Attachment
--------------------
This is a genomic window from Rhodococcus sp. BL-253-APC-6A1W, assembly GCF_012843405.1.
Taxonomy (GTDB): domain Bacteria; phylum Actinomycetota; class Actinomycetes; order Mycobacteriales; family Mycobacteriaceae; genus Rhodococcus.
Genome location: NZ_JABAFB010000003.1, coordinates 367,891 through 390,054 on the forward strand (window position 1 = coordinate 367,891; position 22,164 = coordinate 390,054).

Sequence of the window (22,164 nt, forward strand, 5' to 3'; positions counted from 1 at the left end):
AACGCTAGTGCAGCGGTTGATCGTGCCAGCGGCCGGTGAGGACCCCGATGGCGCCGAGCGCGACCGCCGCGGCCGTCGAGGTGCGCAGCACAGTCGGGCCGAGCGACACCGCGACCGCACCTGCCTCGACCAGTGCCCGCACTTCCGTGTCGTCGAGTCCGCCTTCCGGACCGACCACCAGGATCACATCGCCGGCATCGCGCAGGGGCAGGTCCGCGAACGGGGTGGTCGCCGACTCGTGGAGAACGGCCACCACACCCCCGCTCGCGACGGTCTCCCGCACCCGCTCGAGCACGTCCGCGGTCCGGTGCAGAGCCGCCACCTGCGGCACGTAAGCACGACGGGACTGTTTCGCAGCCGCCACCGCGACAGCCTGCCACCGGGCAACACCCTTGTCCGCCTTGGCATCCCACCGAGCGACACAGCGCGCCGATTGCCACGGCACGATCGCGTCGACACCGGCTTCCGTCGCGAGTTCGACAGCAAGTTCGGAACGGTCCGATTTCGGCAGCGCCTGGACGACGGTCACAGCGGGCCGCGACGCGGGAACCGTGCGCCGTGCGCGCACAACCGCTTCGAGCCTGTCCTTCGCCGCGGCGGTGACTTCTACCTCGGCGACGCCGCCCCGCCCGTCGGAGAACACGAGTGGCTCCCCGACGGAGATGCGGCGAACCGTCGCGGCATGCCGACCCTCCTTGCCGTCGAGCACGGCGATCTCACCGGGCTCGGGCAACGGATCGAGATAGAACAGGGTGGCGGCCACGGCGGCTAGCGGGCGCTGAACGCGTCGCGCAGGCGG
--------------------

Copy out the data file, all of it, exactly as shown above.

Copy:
This is a genomic window from Rhodococcus sp. BL-253-APC-6A1W, assembly GCF_012843405.1.
Taxonomy (GTDB): domain Bacteria; phylum Actinomycetota; class Actinomycetes; order Mycobacteriales; family Mycobacteriaceae; genus Rhodococcus.
Genome location: NZ_JABAFB010000003.1, coordinates 367,891 through 390,054 on the forward strand (window position 1 = coordinate 367,891; position 22,164 = coordinate 390,054).

Sequence of the window (22,164 nt, forward strand, 5' to 3'; positions counted from 1 at the left end):
AACGCTAGTGCAGCGGTTGATCGTGCCAGCGGCCGGTGAGGACCCCGATGGCGCCGAGCGCGACCGCCGCGGCCGTCGAGGTGCGCAGCACAGTCGGGCCGAGCGACACCGCGACCGCACCTGCCTCGACCAGTGCCCGCACTTCCGTGTCGTCGAGTCCGCCTTCCGGACCGACCACCAGGATCACATCGCCGGCATCGCGCAGGGGCAGGTCCGCGAACGGGGTGGTCGCCGACTCGTGGAGAACGGCCACCACACCCCCGCTCGCGACGGTCTCCCGCACCCGCTCGAGCACGTCCGCGGTCCGGTGCAGAGCCGCCACCTGCGGCACGTAAGCACGACGGGACTGTTTCGCAGCCGCCACCGCGACAGCCTGCCACCGGGCAACACCCTTGTCCGCCTTGGCATCCCACCGAGCGACACAGCGCGCCGATTGCCACGGCACGATCGCGTCGACACCGGCTTCCGTCGCGAGTTCGACAGCAAGTTCGGAACGGTCCGATTTCGGCAGCGCCTGGACGACGGTCACAGCGGGCCGCGACGCGGGAACCGTGCGCCGTGCGCGCACAACCGCTTCGAGCCTGTCCTTCGCCGCGGCGGTGACTTCTACCTCGGCGACGCCGCCCCGCCCGTCGGAGAACACGAGTGGCTCCCCGACGGAGATGCGGCGAACCGTCGCGGCATGCCGACCCTCCTTGCCGTCGAGCACGGCGATCTCACCGGGCTCGGGCAACGGATCGAGATAGAACAGGGTGGCGGCCACGGCGGCTAGCGGGCGCTGAACGCGTCGCGCAGGCGG